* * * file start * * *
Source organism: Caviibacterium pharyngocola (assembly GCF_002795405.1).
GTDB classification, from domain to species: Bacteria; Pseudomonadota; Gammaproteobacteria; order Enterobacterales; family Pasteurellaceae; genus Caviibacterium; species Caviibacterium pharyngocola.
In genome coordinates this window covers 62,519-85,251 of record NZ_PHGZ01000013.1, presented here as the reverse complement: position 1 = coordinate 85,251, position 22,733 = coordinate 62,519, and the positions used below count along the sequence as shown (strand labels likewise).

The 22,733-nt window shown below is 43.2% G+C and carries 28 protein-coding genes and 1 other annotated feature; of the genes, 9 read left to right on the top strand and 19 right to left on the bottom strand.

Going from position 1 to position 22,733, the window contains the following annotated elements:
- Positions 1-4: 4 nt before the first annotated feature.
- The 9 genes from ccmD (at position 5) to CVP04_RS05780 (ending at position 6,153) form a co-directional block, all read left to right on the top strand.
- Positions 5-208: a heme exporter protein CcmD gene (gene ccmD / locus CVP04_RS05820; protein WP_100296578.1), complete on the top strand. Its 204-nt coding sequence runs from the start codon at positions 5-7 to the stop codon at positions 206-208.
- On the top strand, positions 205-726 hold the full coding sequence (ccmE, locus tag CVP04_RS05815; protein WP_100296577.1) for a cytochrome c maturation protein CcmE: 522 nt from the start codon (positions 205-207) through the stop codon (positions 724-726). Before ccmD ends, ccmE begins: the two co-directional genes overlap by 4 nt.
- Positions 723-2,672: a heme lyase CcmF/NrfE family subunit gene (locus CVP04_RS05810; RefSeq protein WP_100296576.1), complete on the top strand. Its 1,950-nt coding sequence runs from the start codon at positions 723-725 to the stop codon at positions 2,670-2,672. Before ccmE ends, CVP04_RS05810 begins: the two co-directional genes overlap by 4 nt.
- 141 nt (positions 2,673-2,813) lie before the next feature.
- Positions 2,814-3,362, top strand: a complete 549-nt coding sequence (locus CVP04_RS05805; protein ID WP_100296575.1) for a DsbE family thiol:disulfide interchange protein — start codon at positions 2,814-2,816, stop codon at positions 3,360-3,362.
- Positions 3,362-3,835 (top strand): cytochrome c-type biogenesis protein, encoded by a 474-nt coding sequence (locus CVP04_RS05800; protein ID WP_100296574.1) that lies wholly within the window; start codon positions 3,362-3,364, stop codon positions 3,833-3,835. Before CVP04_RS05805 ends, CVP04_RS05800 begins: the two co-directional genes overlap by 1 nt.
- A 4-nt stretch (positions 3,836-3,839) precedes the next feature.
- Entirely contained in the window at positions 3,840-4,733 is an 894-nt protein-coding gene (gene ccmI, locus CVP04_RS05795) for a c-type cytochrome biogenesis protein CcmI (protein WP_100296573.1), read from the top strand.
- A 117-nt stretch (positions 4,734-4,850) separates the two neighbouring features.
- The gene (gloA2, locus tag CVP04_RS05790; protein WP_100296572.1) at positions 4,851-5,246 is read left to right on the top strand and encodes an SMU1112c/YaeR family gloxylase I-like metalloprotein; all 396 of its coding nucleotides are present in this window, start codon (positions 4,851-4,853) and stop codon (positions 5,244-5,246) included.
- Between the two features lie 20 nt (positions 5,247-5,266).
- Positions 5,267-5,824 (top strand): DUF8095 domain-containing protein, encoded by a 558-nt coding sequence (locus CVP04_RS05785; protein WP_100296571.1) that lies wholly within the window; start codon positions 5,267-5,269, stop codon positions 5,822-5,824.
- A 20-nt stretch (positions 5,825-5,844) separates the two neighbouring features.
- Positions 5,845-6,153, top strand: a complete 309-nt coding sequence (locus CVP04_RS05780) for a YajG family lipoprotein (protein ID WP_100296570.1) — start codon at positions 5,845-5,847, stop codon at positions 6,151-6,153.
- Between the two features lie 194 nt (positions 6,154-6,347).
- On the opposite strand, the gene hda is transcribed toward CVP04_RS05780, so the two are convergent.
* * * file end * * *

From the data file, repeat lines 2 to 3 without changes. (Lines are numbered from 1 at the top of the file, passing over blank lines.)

GTDB classification, from domain to species: Bacteria; Pseudomonadota; Gammaproteobacteria; order Enterobacterales; family Pasteurellaceae; genus Caviibacterium; species Caviibacterium pharyngocola.
In genome coordinates this window covers 62,519-85,251 of record NZ_PHGZ01000013.1, presented here as the reverse complement: position 1 = coordinate 85,251, position 22,733 = coordinate 62,519, and the positions used below count along the sequence as shown (strand labels likewise).